Just because organisations have backup systems in place does not always mean their data is fully protected in the wake of a loss-causing event says Dr Johannes at SANS Technology Institute.
It is no secret that backup systems are critical to preserving sensitive data files from ransomware, theft, sabotage, and accidental loss. However, it is important to remember that merely leveraging backups is not the end-all-be-all solution to a challenge riddled with complexity. Just because organisations have backup systems in place does not always mean their data is fully protected in the wake of a loss-causing event. And amid sharp rises in the volume and velocity of attacks, the consequences of poor data backups are too severe to overlook.
For example, IBM’s 2022 Cost of a Data Breach Report found:
- Globally, the average total cost of a data breach increased by 13% YoY to a record-high $4.3 million in losses.
- The average duration of identifying and containing a data breach lasted more than 275 days, equivalent to over nine months of downtime.
As attackers have grown more skilled and sophisticated, they are now leveraging hard-to-detect tactics, techniques, and procedures that capitalise on backup system vulnerabilities to either steal data or disrupt recovery operations.
Remote access backups, for instance, are often reliant on password protections. Due to poor password hygiene or the absence of two-factor authentication, these backup systems can be easy targets for threat actors to utilise as attack vectors against protected systems.
When exploited, backup software vulnerabilities can also compound into giving attackers direct access to live system environments. Take the CVE-2022-36537 vulnerability that was publicised in early 2023 for example. Threat actors used it to access additional servers that were backed up on the same system, essentially surfing backward into live environments to exfiltrate data and distribute malware.
That very same scenario is impacting organisations of all sizes or sectors, heightening the criticality of effectively implementing safe and secure backup system storage to maximise protection and agility.
Organisations should consider data assets at risk if they are not backed up in at least three different locations. It does not help to have three copies of data using the same cloud provider, even if the data is in different zones. Organisations should aim to maintain an on-premises copy, a cloud or online-remote copy, and an offline remote copy of critical data.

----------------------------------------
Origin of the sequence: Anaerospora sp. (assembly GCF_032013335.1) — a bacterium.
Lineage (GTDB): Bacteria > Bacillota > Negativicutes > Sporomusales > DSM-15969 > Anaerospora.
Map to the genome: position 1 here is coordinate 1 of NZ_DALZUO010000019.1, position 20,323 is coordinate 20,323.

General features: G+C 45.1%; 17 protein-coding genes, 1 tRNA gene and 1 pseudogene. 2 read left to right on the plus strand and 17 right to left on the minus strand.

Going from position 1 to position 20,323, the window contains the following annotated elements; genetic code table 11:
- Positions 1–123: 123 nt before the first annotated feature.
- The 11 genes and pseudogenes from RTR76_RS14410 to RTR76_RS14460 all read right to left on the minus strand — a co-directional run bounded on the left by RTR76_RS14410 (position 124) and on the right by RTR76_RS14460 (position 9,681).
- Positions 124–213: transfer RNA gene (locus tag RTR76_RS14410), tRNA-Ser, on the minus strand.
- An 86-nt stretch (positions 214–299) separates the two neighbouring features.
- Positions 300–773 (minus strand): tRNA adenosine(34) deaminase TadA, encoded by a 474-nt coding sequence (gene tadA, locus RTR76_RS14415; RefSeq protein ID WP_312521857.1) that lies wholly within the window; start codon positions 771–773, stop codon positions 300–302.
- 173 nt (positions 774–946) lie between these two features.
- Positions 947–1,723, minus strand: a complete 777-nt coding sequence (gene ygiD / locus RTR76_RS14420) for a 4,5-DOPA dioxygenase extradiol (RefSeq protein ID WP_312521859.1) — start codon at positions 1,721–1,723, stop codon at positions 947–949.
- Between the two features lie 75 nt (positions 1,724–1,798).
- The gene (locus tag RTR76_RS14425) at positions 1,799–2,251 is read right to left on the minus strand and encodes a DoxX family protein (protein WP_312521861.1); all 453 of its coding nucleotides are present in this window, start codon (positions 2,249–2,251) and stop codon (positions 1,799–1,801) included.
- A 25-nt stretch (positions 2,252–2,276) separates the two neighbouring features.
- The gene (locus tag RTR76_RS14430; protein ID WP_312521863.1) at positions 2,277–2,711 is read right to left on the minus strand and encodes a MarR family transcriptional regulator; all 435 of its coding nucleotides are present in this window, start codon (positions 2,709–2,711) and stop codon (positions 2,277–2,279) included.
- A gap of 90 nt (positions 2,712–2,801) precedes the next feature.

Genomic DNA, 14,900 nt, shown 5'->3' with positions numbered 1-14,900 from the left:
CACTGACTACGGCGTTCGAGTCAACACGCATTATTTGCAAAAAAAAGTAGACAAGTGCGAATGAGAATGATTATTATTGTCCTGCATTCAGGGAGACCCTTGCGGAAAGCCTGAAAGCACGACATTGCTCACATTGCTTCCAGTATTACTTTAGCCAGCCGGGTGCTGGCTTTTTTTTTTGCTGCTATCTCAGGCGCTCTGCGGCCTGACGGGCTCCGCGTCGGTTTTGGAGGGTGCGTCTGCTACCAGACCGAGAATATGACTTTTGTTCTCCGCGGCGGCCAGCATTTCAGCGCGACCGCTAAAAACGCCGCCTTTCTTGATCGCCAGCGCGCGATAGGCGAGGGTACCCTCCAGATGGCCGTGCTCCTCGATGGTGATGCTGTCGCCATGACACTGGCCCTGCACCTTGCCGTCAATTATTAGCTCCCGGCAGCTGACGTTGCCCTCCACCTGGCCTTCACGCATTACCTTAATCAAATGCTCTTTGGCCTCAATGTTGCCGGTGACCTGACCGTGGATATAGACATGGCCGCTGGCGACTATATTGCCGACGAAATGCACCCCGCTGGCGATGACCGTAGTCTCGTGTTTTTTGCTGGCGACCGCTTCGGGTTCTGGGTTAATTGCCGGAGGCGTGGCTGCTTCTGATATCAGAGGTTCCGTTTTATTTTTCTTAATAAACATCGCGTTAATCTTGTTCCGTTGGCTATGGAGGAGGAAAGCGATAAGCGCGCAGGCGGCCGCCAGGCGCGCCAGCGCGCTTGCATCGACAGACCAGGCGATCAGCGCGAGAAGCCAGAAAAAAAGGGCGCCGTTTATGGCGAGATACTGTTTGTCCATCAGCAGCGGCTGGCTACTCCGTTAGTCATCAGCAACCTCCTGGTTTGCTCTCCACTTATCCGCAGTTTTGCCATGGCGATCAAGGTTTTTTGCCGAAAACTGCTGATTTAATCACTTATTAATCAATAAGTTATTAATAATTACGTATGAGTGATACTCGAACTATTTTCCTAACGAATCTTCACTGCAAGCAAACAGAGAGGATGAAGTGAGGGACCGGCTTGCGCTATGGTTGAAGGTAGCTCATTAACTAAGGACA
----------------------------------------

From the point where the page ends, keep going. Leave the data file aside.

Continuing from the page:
Coined the 3-2-1 rule, this approach combines a diverse mix of cloud, on-premises, and offline-remote copies to ensure data can be preserved even if an online backup is disrupted. Sophisticated ransomware will attempt to disrupt recovery from backups, and any online backup, remote or local, is at risk.
Among all forms of backup systems, cloud-based backups are often the most vulnerable. In turn, organisations should be leveraging an on-premises backup that can drive rapid restoration at scale, especially in cases where there’s a high volume of critical data to recover. Controls used to monitor access to on-premises backups do not always translate one-to-one to cloud-based systems.
Designing a cloud-based solution, organisations need to consider how access is controlled, how requests to retrieve or store data are authenticated and how the backup live cycle from creation over retrieval to eventual deletion is managed.
One of the main reasons to invest in on-premises backups is to speed up recovery. Cloud and offsite backups will almost always be slower. In some cases, cloud backup providers may have mechanisms to accelerate the recovery of large amounts of data by shipping hard drives instead of using slower internet connections.
Recovery speeds should be tested ahead of time to better estimate how long it will take to retrieve large amounts of data. This provides an accurate barometer of how long it will take to recover sensitive files in the wake of a breach when extended downtime durations can translate to millions in financial losses.
Any data leaving the direct control of an organisation, whether it is physical backup files being shipped offsite or online backups migrating to the cloud, must always be encrypted before exiting the environment.
Encrypting backups adds an additional layer of security by converting sensitive information into an unreadable format, if attackers intercept data while in transit, they still couldn’t access it without a decryption key. Beyond transit data should also be encrypted while at rest at the secondary backup location as well.
In addition, organisations should allocate equal prioritisation to the three foundational components of effective data management:
Actively protect both primary and secondary data backups from loss, theft, compromise, and corruption with the ability to rapidly restore data after an incident.
Create a well-defined security architecture that promotes the safe storage of data backups both on-premises and in the cloud.
Ensure all backup systems and network users continuously follow access policies that are compliant with federal and industry compliance regulations.
It is still important to understand that primary and secondary backup systems were not initially designed to defend against cybercrime, especially not from expert threat actors who leverage encrypted malware, double extortion, and phishing campaigns, among others, as core competencies of their TTP framework.
At their inception, backups were made to preserve data in cases of file corruption or accidental removals, not ransomware. However, as cyber threats targeting data assets have intensified, they have emerged as a must-have tool within the enterprise data security arsenal. By implementing effective backup practices at scale, organisations can take proactive steps to strengthen their data security posture and safeguard sensitive files.Click below to share this article